So basically what is the goal of all this?  Same-sex marriage licenses are already being given out?  Status quo reigns and it isn’t an issue this year.  Mainly because achieving “rights” isn’t the goal.  Same sex marriage advocates seek legitimacy and for their position to be “normalized” which can only be gained by quelling any opposition.

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  1. Used to be a Ron Paul supporter. But with comments like this by Spiker and anti-gay comments by Rand I am regretting all that now.

  2. The GOP may not “Go Gay” anytime soon … but sooner or later they’ll have to come to grips with the fact that vilifying Gay Americans is no longer a vote-getter for them. Back in 2009 a CBS News survey found that while only 18% of Americans over the age of 65 supported marriage equality for Gay couples, 41% of American under the age of 45 supported it. That was FOUR YEARS AGO, and the generational shift in attitudes among young people toward their Gay friends and family members is accelerating.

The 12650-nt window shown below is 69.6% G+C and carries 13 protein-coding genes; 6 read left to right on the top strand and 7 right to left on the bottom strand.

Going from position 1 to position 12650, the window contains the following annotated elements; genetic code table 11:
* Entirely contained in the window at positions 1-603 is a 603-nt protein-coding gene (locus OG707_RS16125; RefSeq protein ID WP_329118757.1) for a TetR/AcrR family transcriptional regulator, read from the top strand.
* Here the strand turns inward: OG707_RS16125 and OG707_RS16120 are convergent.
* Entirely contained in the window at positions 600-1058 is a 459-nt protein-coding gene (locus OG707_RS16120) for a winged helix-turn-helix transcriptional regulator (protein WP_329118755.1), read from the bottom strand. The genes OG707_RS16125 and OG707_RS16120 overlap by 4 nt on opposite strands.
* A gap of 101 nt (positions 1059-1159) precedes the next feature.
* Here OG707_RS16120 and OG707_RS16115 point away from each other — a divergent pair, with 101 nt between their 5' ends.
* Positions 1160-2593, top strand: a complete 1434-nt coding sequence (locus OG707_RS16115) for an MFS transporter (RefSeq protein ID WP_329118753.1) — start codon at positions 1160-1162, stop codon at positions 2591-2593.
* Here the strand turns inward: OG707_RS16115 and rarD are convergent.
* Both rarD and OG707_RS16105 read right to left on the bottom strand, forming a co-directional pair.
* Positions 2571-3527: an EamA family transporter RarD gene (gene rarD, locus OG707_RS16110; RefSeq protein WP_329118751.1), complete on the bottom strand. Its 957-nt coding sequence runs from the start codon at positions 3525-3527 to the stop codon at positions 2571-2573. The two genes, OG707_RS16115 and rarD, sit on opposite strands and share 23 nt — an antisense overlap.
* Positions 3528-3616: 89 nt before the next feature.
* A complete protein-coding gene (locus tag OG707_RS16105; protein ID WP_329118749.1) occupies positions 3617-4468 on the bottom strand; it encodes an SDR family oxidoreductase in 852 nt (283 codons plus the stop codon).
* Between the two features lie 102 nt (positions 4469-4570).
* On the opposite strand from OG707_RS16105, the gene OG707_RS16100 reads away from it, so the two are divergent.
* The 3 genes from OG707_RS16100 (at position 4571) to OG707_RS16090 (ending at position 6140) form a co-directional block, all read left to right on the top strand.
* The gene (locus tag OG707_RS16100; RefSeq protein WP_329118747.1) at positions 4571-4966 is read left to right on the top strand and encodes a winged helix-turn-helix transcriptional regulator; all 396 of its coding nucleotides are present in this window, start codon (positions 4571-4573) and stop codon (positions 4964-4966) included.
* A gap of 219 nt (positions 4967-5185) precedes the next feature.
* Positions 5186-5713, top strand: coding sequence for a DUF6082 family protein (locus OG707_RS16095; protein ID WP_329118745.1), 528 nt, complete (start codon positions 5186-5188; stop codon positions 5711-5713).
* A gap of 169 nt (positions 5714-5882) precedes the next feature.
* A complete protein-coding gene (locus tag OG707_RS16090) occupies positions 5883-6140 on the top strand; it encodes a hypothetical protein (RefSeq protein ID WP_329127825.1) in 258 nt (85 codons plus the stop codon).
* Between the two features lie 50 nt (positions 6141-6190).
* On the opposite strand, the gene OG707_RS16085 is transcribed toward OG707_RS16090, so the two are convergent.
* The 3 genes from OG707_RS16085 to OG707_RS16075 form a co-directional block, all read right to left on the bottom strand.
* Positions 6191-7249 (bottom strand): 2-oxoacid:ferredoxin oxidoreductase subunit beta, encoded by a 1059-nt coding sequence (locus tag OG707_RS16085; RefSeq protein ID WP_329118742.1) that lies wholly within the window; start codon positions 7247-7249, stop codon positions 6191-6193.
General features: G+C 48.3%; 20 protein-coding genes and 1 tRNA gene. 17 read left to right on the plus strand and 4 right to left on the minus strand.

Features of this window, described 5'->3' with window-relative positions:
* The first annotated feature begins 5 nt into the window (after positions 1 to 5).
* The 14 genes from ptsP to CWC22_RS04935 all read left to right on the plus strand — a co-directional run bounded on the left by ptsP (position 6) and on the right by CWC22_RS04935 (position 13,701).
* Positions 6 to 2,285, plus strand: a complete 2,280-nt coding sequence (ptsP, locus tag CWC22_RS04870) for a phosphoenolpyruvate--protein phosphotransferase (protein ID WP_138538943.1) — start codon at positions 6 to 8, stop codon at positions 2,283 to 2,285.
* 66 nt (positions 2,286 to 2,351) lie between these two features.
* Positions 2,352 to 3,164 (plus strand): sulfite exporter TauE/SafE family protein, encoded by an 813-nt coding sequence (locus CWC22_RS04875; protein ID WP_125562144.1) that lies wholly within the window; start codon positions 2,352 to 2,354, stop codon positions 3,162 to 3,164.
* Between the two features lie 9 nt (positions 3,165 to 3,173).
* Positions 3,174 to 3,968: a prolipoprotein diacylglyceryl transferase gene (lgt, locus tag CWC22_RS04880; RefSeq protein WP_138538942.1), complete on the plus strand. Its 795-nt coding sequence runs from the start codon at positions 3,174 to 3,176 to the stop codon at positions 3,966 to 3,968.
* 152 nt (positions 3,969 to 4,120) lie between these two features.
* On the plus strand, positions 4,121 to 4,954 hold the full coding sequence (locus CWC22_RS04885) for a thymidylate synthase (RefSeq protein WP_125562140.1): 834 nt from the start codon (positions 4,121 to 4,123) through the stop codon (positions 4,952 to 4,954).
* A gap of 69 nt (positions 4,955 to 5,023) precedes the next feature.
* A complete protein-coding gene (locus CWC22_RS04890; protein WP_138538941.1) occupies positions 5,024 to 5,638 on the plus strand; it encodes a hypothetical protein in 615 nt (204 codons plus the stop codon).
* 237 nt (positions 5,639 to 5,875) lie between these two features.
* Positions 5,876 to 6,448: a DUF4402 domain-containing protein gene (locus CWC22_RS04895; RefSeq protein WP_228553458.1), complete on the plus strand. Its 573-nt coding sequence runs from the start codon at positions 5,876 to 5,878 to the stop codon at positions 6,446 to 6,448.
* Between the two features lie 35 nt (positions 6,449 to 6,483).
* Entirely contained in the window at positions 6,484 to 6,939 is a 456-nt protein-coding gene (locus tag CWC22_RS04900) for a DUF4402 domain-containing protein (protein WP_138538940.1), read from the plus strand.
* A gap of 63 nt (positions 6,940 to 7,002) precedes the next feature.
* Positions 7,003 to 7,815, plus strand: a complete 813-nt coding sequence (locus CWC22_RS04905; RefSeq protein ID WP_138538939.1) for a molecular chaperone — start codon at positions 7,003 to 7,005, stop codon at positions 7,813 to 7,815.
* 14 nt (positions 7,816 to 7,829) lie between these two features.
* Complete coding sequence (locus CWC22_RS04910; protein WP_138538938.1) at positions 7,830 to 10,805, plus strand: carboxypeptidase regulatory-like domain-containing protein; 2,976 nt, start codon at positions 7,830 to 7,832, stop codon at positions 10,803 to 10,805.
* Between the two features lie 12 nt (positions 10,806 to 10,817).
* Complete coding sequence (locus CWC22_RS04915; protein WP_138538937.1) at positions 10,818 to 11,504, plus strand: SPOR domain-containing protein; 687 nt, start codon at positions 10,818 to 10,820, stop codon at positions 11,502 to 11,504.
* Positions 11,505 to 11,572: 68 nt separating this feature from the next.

Even conservative columnist Andrew Stuttaford grudgingly acknowledged this: “I fully understand (even if I do not agree with) the idea that same-sex unions are a threat to conventional marriage and I fully understand those who argue that opposition to gay marriage is a fundamental principle too important to be abandoned for reasons of political expediency, but these findings should, I reckon, at least be some sort of warning to those who assume that the GOP’s current position on this issue will continue to be a vote-winner.”.

    30 years ago most Americans were not aware of any Gay friends, family members, or co-workers. Today most Americans ARE aware, and they have become dramatically more accepting and supportive of the Gay people and Gay couples in their lives. And social networking sites like Facebook have made the proverbial “closet” virtually obsolete. The Republican Party ignores this growing acceptance at their own peril. The economy is important, yes… but your friends are PERSONAL.

    1. Andrew who??? I don’t think it’s a moot point, he was drawing a distinction between the parties and only said so because he was asked. Being against gay marriage is not vilifying gays. Comments like that are conversation killers. I acknowledge that the polling trend favors gay marriage, I said as much.